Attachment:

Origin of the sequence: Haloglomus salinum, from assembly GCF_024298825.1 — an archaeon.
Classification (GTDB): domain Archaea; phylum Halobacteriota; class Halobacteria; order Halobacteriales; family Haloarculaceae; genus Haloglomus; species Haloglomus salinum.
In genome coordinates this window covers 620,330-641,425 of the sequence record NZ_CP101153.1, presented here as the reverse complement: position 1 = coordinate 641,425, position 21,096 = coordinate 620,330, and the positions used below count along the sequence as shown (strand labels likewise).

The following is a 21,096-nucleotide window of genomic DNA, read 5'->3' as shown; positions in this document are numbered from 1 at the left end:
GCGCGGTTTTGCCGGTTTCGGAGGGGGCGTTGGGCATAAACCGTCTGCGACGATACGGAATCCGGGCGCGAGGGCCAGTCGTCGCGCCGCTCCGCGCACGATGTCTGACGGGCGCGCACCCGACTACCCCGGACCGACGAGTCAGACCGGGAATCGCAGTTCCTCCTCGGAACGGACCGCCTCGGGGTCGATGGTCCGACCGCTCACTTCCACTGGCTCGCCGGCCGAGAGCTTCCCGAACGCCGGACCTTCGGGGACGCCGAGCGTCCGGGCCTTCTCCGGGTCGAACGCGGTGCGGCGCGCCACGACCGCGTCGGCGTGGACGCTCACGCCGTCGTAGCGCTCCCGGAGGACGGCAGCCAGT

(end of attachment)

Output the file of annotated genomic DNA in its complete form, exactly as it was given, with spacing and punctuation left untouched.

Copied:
Origin of the sequence: Haloglomus salinum, from assembly GCF_024298825.1 — an archaeon.
Classification (GTDB): domain Archaea; phylum Halobacteriota; class Halobacteria; order Halobacteriales; family Haloarculaceae; genus Haloglomus; species Haloglomus salinum.
In genome coordinates this window covers 620,330-641,425 of the sequence record NZ_CP101153.1, presented here as the reverse complement: position 1 = coordinate 641,425, position 21,096 = coordinate 620,330, and the positions used below count along the sequence as shown (strand labels likewise).

The following is a 21,096-nucleotide window of genomic DNA, read 5'->3' as shown; positions in this document are numbered from 1 at the left end:
GCGCGGTTTTGCCGGTTTCGGAGGGGGCGTTGGGCATAAACCGTCTGCGACGATACGGAATCCGGGCGCGAGGGCCAGTCGTCGCGCCGCTCCGCGCACGATGTCTGACGGGCGCGCACCCGACTACCCCGGACCGACGAGTCAGACCGGGAATCGCAGTTCCTCCTCGGAACGGACCGCCTCGGGGTCGATGGTCCGACCGCTCACTTCCACTGGCTCGCCGGCCGAGAGCTTCCCGAACGCCGGACCTTCGGGGACGCCGAGCGTCCGGGCCTTCTCCGGGTCGAACGCGGTGCGGCGCGCCACGACCGCGTCGGCGTGGACGCTCACGCCGTCGTAGCGCTCCCGGAGGACGGCAGCCAGT